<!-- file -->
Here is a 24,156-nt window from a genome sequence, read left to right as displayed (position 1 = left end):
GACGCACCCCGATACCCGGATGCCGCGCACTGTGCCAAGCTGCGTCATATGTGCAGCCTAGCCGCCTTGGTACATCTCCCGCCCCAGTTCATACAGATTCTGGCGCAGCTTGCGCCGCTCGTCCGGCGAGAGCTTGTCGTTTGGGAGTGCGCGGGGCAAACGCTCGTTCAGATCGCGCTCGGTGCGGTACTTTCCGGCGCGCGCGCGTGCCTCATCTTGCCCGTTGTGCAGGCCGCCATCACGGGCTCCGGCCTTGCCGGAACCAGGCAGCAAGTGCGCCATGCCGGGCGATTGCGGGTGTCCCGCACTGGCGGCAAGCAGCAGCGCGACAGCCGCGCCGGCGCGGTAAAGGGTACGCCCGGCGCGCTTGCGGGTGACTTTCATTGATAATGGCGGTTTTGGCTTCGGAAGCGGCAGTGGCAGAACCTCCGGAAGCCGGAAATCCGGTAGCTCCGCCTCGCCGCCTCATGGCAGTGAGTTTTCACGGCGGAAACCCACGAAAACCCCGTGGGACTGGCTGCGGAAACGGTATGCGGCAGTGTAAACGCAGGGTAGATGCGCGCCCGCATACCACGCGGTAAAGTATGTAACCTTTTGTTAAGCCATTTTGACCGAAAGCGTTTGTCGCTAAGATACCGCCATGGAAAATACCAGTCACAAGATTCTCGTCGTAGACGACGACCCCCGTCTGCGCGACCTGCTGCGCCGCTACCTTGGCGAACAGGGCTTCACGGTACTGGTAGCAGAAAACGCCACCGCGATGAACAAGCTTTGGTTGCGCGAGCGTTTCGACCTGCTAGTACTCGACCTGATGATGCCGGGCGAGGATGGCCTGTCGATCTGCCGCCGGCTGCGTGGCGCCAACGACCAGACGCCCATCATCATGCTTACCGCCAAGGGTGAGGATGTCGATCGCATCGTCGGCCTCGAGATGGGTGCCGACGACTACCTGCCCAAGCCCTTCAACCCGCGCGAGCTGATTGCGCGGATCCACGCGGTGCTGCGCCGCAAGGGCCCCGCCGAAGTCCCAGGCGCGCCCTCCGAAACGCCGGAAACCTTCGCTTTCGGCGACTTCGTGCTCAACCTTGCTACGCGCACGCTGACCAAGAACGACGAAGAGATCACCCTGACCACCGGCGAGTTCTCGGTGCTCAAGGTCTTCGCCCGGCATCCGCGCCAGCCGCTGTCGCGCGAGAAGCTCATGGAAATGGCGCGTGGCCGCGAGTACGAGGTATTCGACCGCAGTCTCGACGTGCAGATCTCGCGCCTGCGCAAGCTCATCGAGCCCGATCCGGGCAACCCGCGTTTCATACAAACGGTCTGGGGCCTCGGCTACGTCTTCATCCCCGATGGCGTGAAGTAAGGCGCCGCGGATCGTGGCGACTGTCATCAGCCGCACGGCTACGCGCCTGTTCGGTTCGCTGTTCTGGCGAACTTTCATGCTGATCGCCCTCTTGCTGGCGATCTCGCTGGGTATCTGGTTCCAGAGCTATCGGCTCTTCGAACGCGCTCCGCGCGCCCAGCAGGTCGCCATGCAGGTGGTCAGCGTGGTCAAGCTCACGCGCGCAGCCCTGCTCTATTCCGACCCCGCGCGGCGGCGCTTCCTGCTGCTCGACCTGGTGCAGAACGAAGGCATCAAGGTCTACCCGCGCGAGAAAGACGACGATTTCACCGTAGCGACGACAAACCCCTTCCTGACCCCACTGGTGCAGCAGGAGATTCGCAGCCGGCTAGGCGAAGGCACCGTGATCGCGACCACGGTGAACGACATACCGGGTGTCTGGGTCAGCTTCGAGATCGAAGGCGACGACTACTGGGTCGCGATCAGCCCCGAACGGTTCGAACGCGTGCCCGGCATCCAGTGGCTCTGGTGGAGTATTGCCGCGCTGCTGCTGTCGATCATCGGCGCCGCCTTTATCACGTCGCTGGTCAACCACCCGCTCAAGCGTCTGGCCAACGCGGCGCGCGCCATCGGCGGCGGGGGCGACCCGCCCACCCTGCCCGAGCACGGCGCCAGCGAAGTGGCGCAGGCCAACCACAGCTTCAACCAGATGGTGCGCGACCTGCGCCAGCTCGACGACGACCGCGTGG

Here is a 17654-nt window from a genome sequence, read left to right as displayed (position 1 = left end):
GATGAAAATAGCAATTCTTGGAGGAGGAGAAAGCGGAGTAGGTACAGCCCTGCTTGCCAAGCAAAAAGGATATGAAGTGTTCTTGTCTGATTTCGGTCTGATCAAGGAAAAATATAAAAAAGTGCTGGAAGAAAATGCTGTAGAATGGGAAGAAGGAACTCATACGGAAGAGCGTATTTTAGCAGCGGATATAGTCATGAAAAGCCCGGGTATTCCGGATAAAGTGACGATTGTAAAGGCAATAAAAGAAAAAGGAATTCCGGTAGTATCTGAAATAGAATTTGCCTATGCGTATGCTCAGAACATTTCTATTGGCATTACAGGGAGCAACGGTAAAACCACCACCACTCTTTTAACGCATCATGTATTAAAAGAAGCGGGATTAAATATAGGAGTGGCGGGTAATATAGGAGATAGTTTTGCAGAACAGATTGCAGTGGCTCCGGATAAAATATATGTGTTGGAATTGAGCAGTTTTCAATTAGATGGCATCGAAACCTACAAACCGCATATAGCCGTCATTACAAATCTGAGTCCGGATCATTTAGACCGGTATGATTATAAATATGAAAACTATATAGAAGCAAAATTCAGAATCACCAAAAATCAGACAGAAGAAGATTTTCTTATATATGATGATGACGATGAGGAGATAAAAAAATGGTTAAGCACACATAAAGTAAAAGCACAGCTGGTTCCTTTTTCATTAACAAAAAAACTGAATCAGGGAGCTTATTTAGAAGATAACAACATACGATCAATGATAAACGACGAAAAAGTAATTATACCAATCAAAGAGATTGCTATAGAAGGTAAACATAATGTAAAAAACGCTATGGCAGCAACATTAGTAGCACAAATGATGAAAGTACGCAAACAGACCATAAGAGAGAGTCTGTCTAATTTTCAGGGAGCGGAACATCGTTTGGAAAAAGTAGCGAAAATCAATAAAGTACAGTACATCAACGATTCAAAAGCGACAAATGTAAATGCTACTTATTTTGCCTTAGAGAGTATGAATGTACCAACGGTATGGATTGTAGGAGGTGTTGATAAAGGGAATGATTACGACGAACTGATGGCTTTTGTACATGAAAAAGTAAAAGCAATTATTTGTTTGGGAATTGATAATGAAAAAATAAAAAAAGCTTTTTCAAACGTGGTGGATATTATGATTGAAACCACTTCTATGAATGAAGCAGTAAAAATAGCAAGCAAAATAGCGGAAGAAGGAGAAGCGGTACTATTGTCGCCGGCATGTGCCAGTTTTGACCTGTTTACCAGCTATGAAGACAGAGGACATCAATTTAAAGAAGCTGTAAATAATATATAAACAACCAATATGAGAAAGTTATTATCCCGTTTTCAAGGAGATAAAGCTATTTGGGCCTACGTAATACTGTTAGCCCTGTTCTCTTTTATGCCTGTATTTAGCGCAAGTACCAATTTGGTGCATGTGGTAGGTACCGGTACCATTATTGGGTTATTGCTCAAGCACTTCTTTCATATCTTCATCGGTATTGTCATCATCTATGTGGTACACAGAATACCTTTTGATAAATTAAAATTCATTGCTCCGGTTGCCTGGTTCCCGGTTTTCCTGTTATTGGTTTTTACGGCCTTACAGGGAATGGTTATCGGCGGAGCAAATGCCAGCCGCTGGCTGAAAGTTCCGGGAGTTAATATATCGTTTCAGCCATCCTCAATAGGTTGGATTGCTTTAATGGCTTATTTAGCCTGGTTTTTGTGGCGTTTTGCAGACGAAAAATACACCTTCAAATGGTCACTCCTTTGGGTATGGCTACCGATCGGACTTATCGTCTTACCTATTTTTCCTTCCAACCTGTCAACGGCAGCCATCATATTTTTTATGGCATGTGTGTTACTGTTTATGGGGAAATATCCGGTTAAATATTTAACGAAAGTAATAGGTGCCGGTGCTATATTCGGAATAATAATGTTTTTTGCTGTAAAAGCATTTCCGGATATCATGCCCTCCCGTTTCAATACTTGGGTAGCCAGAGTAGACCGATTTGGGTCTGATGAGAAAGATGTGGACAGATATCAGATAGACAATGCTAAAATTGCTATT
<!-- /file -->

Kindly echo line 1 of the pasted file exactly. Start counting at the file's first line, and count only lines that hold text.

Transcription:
Here is a 24,156-nt window from a genome sequence, read left to right as displayed (position 1 = left end):